Both PPV and SVV occur because phasic changes in venous return, pulmonary blood flow and LV filling are induced by intermittent positive-pressure ventilation (11). The phasic relation between intermittent positive-pressure ventilation and LV output is dependent of the changes in right atrial pressure, biventricular volume responsiveness, pulmonary transit time, and the respiratory rate (12). If both ventricles are preload responsive, then one will see both PP and LV SV vary with the same frequency as the ventilatory cycle. Both PPV and SVV thresholds are used to predict volume responsiveness. As mentioned above, PPV values >13% and SVV values >10% are highly predictive of volume responsiveness when patients are ventilated at a Vt 6 to 8 mL/kg and a frequency of between 10 and 20 breaths/min. We refer to this state as preload-responsive (13). Instantaneous venous return varies in a phasic inverse fashion as right atrial pressure varies (14). Because the primary determinants of changes in right atrial pressure are Vt (15) and chest wall compliance (16) it follows that varying Vt must also vary PPV and SVV. Indeed, DeBacker et al. (17) demonstrated that SVV co-varied with Vt changes in ventilator-dependent patients. Thus, one must hold Vt constant if changes in PPV and SVV are to be used to assess preload responsiveness. Interestingly, we recently showed that in fluid resuscitated patients immediately after cardiac surgery, that the increased intraabdominal pressure induced by diaphragmatic descent during positive-pressure inspiration mitigated the increased right atrial pressure's effect on the pressure gradient for venous return (18). Although not reported in that article, subsequent analysis revealed that those patients also did not display significant baseline PPV, suggesting that PPV remained a robust predictor of preload response even in resuscitated postoperative cardiac surgery patients. Potentially, PPV and SVV will be confounded if ventilation also alters ventricular interdependence. Common conditions in which ventilation usually alters the level of ventricular interdependence include spontaneous ventilation, acute cor pulmonale, hyperinflation, and tamponade (19). Previous studies revealed that systolic pressure variation, as a substitute for PPV is a poor predictor of preload responsiveness if spontaneous ventilation concomitantly occurs (20).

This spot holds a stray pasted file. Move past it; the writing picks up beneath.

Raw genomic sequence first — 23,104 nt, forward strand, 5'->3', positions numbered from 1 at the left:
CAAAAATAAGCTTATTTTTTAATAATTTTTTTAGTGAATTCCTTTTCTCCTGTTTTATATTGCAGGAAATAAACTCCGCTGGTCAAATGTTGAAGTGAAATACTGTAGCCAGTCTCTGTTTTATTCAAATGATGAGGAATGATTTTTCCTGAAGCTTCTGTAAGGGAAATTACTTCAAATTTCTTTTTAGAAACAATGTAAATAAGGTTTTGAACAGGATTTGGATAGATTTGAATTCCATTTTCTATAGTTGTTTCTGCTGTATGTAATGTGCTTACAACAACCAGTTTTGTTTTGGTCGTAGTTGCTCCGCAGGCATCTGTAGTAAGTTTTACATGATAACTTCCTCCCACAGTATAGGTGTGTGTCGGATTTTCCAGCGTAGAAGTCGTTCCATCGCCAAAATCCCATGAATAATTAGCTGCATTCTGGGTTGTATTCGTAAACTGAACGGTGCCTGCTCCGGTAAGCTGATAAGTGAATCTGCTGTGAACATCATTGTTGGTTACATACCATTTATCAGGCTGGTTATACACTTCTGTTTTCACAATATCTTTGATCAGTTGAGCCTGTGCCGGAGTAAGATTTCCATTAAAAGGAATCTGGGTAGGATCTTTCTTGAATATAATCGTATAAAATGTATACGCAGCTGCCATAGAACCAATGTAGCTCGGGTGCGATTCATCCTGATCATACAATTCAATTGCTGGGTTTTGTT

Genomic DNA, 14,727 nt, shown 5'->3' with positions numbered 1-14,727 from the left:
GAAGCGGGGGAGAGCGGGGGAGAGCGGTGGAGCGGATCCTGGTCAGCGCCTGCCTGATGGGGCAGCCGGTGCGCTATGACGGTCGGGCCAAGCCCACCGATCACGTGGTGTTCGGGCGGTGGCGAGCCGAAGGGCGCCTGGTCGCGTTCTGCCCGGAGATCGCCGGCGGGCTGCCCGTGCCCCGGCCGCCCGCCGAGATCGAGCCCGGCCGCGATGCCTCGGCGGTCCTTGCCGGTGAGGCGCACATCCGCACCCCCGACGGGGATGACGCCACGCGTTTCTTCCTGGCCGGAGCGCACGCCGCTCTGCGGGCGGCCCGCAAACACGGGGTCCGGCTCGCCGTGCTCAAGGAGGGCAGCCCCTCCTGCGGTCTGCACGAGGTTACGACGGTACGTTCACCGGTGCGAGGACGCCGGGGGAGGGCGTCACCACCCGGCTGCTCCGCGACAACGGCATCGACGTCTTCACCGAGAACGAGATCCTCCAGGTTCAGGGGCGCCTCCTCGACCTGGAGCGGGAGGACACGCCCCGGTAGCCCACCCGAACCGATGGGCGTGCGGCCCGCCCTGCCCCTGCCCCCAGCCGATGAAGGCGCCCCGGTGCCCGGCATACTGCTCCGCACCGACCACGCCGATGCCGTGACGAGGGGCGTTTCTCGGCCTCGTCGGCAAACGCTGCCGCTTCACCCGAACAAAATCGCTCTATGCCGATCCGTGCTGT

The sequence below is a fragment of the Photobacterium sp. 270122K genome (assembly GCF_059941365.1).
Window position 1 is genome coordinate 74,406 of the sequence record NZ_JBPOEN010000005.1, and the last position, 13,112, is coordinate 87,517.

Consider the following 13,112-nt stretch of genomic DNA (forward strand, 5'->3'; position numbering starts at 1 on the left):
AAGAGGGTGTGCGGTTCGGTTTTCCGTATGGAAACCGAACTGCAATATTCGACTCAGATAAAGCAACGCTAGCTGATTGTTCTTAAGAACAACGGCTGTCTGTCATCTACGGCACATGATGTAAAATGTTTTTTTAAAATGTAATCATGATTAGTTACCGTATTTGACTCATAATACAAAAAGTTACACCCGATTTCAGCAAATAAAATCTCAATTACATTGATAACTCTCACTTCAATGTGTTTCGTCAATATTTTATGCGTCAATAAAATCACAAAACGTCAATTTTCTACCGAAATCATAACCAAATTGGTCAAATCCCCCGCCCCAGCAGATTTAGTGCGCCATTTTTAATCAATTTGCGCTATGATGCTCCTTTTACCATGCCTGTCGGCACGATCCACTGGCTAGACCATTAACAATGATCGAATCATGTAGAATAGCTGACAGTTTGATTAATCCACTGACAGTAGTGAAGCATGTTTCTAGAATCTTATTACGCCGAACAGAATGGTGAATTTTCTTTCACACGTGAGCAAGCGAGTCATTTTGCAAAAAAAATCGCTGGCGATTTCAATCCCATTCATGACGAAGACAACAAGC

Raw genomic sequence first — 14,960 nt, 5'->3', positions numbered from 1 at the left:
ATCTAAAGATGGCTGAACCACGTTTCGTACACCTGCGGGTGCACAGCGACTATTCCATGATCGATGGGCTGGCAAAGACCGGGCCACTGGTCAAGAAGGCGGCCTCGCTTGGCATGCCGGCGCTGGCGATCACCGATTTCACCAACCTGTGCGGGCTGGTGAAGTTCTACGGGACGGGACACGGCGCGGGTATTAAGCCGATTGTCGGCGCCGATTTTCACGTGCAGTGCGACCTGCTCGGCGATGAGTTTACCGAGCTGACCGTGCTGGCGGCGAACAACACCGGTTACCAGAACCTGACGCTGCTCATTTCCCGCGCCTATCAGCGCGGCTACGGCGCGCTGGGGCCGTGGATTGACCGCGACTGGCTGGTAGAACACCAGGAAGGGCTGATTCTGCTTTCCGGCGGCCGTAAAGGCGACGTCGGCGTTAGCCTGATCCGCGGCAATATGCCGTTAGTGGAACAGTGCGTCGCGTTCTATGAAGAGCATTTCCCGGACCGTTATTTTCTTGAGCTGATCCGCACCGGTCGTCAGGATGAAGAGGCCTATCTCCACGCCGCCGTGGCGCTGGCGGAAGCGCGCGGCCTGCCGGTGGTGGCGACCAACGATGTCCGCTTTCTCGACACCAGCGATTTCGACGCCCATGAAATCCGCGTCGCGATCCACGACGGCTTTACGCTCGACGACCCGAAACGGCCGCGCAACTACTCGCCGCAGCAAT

Finally, our data show that if contractility is reduced then both PPV and SVV will also be less for a given circulating blood volume, Vt and sampling duration. These findings should not be surprising because marked beta-adrenergic blockage often decreases volume responsiveness. The data do not allow us to identify why we did not see a lower SVV than PPV with all conditions except volume loading. Ventriculoarterial coupling defines the change in arterial PP to LV SV relationship, such that the PPV to SVV relation is determined by central arterial elastance (i.e., vascular stiffness). If the PPV to SVV ratio decreases then central arterial elastance must have decreased, as would occur with reduced sympathetic tone. In support of this hypothesis, we see that with volume loading PPV and SVV values become similar whereas with baseline and both esmolol and dobutamine infusion PPV is greater than SVV by 3% to 5%. Presumably, volume loading in a previously nonhypovolemic subject induces a hypervolemic vasodilation decreasing arterial elastance. Potentially, PPV to SVV ratio changes minor changes in vascular elastance. Whatever the reason, these data are consistent with our understanding that PPV is a mark of volume responsiveness and the PPV to SVV ratio reflects central arterial tone.
Our study has three major limitations. First, we used anesthetized canine preparation, not humans. The vascular responsiveness and contractile reserve of the dog is greater than that of humans. We used the PiCCO device to assess SV and SVV. This device was calibrated based on human vascular impedance (21), whereas the canine vascular impedance characteristics different (22). Thus, caution needs to be maintained in the direct extrapolation of these data to critically ill humans. Second, we used esmolol to induce transient impaired contractility. Esmolol is a selective beta adrenergic blocking agent. Thus, in the setting of increased sympathetic tone, esmolol might unmask an already existent increased vascular tone causing volume responsiveness to decrease out of proportion to the reduction in contractile reserve and not reflect accurately chronic heart failure. Still our hemodynamic responses to esmolol and dobutamine were in line with the known effects of these two agents in critically ill patients. Thus, our model of esmolol-induced decreased contractile reserve, although artificial, behaves in a fashion similar to that seen in patients with heart failure. Finally, we estimated LV SV and SVV from the PiCCO pulse contour method; we did not measure LV SV directly. If errors in its algorithm exist, then our data might also become inaccurate. However, in support of our findings, Slama et al. (9) measured LV SV directly using transesophageal echocardiography and showed that, like our data, SVV rested in the 10% to 20% range in volume responsive subjects. However, we measured arterial pressure directly, thus the PPV data remain valid. We conclude that as measures of volume responsiveness, PPV is independently influenced by Vt, sampling duration and contractile state, and SVV is influenced by Vt and contractile state.
We would like to thank Lisa Gordon and Donald Severyn, MS, for their expert technical assistance.
Supported in part by NIH grants HL67181 and HL073198.
The authors have not disclosed any potential conflicts of interest.
Figures E1 and E2 are available online at http://www.ccmjournal.org.